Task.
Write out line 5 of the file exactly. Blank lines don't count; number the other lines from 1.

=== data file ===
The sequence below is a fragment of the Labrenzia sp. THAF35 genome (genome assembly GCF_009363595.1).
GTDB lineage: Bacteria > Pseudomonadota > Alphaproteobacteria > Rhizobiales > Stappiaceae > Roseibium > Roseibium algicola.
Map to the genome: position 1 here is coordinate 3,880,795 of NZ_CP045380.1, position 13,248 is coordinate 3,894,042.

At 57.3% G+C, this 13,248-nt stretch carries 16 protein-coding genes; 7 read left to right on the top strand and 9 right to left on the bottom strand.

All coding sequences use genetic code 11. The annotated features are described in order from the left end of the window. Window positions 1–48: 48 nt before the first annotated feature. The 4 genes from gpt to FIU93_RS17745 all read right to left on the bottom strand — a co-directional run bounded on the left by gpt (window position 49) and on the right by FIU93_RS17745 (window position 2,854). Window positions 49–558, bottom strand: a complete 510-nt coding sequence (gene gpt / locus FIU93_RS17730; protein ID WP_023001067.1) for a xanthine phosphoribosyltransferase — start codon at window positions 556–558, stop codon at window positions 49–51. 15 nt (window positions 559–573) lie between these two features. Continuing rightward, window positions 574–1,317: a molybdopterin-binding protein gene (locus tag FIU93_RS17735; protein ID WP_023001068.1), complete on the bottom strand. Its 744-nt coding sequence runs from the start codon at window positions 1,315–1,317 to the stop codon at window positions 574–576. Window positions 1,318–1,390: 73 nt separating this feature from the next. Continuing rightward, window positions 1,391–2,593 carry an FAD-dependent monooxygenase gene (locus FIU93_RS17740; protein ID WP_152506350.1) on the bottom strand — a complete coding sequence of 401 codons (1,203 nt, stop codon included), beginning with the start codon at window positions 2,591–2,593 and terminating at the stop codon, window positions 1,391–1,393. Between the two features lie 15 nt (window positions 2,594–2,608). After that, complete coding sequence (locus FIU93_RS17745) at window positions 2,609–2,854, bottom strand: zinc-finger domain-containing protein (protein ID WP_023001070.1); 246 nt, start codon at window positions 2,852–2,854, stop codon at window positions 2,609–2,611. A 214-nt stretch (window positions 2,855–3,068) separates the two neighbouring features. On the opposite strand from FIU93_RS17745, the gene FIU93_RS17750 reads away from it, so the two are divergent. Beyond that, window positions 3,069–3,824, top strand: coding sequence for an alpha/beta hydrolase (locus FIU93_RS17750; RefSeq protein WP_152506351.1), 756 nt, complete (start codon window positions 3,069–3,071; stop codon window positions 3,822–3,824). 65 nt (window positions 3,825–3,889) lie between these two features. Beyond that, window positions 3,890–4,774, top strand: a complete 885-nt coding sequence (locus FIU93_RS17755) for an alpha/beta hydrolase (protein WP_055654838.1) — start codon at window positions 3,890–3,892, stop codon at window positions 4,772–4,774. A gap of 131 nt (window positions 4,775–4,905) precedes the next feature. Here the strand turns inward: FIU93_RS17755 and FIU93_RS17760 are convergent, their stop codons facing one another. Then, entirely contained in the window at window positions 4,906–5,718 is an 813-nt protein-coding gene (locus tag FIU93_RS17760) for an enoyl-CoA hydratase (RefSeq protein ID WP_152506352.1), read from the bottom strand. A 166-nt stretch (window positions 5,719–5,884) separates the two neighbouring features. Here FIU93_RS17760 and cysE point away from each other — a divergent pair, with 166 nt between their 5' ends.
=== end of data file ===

All coding sequences use genetic code 11. The annotated features are described in order from the left end of the window. Window positions 1–48: 48 nt before the first annotated feature. The 4 genes from gpt to FIU93_RS17745 all read right to left on the bottom strand — a co-directional run bounded on the left by gpt (window position 49) and on the right by FIU93_RS17745 (window position 2,854). Window positions 49–558, bottom strand: a complete 510-nt coding sequence (gene gpt / locus FIU93_RS17730; protein ID WP_023001067.1) for a xanthine phosphoribosyltransferase — start codon at window positions 556–558, stop codon at window positions 49–51. 15 nt (window positions 559–573) lie between these two features. Continuing rightward, window positions 574–1,317: a molybdopterin-binding protein gene (locus tag FIU93_RS17735; protein ID WP_023001068.1), complete on the bottom strand. Its 744-nt coding sequence runs from the start codon at window positions 1,315–1,317 to the stop codon at window positions 574–576. Window positions 1,318–1,390: 73 nt separating this feature from the next. Continuing rightward, window positions 1,391–2,593 carry an FAD-dependent monooxygenase gene (locus FIU93_RS17740; protein ID WP_152506350.1) on the bottom strand — a complete coding sequence of 401 codons (1,203 nt, stop codon included), beginning with the start codon at window positions 2,591–2,593 and terminating at the stop codon, window positions 1,391–1,393. Between the two features lie 15 nt (window positions 2,594–2,608). After that, complete coding sequence (locus FIU93_RS17745) at window positions 2,609–2,854, bottom strand: zinc-finger domain-containing protein (protein ID WP_023001070.1); 246 nt, start codon at window positions 2,852–2,854, stop codon at window positions 2,609–2,611. A 214-nt stretch (window positions 2,855–3,068) separates the two neighbouring features. On the opposite strand from FIU93_RS17745, the gene FIU93_RS17750 reads away from it, so the two are divergent. Beyond that, window positions 3,069–3,824, top strand: coding sequence for an alpha/beta hydrolase (locus FIU93_RS17750; RefSeq protein WP_152506351.1), 756 nt, complete (start codon window positions 3,069–3,071; stop codon window positions 3,822–3,824). 65 nt (window positions 3,825–3,889) lie between these two features. Beyond that, window positions 3,890–4,774, top strand: a complete 885-nt coding sequence (locus FIU93_RS17755) for an alpha/beta hydrolase (protein WP_055654838.1) — start codon at window positions 3,890–3,892, stop codon at window positions 4,772–4,774. A gap of 131 nt (window positions 4,775–4,905) precedes the next feature. Here the strand turns inward: FIU93_RS17755 and FIU93_RS17760 are convergent, their stop codons facing one another. Then, entirely contained in the window at window positions 4,906–5,718 is an 813-nt protein-coding gene (locus tag FIU93_RS17760) for an enoyl-CoA hydratase (RefSeq protein ID WP_152506352.1), read from the bottom strand. A 166-nt stretch (window positions 5,719–5,884) separates the two neighbouring features. Here FIU93_RS17760 and cysE point away from each other — a divergent pair, with 166 nt between their 5' ends.